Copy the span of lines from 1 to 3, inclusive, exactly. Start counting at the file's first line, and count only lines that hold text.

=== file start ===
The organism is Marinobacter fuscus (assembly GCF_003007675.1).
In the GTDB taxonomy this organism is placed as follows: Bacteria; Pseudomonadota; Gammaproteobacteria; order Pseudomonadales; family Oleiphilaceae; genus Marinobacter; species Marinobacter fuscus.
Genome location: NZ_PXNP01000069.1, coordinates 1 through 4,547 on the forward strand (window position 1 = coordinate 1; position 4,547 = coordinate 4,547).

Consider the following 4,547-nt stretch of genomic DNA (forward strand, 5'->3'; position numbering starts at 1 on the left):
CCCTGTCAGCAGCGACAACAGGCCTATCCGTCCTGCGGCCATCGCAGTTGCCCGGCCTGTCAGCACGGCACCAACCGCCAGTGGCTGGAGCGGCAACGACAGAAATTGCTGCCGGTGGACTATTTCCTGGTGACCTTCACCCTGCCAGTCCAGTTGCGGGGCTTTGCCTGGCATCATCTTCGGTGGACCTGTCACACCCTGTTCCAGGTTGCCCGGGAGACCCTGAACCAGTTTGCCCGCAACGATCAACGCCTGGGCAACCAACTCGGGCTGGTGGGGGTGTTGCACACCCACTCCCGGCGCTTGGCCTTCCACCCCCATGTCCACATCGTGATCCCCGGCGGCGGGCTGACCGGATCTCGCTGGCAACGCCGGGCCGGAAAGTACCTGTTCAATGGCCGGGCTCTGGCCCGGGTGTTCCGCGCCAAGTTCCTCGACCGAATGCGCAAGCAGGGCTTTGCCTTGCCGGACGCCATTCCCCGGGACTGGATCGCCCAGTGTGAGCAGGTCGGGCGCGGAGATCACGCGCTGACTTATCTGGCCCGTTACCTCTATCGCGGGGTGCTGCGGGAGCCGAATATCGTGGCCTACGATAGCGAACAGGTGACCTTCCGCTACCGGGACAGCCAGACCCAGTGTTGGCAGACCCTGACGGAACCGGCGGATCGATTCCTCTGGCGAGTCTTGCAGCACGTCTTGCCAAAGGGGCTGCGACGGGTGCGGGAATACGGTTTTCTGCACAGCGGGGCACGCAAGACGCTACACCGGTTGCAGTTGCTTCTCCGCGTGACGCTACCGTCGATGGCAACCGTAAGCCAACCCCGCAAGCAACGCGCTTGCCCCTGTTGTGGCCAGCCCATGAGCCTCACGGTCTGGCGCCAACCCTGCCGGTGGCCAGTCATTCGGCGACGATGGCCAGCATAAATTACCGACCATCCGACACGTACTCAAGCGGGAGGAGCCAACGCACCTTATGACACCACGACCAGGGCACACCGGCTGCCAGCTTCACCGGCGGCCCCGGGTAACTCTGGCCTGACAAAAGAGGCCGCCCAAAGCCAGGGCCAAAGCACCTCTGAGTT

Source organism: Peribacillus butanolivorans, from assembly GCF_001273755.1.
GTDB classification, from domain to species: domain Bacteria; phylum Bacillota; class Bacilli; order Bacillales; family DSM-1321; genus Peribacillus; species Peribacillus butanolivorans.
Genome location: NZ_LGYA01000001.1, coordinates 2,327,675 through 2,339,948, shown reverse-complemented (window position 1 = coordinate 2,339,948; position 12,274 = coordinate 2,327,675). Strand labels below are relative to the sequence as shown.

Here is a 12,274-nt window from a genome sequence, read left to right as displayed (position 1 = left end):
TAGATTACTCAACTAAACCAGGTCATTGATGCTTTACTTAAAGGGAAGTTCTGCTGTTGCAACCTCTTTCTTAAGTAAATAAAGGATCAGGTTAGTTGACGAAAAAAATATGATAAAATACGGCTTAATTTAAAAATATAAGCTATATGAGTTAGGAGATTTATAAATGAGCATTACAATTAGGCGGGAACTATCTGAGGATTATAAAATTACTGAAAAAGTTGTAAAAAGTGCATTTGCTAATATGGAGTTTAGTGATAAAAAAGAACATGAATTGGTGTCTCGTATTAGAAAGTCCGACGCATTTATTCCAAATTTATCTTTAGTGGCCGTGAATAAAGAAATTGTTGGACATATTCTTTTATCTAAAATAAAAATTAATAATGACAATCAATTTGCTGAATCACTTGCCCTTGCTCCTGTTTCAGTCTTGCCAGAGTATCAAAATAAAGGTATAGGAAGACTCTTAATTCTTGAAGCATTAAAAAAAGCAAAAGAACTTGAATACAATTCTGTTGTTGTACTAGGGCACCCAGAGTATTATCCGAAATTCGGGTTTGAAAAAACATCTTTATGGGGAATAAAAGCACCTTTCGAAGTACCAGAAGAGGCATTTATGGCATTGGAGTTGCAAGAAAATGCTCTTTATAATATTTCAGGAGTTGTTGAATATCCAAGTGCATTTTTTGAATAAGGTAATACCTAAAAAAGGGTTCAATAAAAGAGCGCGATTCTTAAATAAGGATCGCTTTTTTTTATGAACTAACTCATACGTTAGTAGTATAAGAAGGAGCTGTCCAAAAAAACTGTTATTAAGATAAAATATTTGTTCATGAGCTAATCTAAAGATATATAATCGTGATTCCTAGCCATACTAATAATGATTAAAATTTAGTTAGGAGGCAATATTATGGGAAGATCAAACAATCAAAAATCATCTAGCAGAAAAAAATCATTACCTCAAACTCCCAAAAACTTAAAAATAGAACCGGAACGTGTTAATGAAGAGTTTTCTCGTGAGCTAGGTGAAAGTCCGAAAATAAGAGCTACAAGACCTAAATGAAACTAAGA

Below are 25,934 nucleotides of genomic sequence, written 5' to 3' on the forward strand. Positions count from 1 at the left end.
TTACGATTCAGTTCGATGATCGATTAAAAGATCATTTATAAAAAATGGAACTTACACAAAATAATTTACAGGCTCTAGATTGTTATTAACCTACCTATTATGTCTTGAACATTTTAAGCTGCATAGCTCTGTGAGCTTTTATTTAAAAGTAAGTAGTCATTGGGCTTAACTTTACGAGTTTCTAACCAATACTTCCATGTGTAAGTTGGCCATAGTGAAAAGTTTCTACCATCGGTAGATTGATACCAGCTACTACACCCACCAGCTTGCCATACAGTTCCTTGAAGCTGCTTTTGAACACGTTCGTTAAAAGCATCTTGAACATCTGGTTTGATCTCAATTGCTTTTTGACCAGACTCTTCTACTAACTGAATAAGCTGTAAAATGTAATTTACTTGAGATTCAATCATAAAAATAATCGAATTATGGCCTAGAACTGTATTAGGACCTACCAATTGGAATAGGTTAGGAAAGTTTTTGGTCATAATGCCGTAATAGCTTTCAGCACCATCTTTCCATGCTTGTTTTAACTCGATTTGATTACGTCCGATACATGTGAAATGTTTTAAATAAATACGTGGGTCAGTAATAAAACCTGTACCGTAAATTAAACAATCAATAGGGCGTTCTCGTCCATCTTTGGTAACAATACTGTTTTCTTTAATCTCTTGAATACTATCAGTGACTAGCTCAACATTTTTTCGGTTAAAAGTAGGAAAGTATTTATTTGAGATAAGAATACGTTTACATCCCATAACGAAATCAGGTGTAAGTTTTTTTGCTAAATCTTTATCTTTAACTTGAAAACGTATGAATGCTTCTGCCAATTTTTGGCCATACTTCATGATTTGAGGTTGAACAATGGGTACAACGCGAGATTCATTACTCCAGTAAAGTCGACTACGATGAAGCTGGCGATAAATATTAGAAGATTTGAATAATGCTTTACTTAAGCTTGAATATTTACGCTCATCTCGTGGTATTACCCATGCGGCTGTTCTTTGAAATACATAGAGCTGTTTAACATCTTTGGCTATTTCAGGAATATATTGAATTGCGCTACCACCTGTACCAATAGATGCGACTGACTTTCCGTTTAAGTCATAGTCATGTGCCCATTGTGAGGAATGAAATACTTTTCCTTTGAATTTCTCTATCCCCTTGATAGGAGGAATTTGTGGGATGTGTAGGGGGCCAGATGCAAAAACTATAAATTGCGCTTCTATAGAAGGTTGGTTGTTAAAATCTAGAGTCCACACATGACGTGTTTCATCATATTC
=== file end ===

The organism is Marinobacter fuscus (assembly GCF_003007675.1).
In the GTDB taxonomy this organism is placed as follows: Bacteria; Pseudomonadota; Gammaproteobacteria; order Pseudomonadales; family Oleiphilaceae; genus Marinobacter; species Marinobacter fuscus.
Genome location: NZ_PXNP01000069.1, coordinates 1 through 4,547 on the forward strand (window position 1 = coordinate 1; position 4,547 = coordinate 4,547).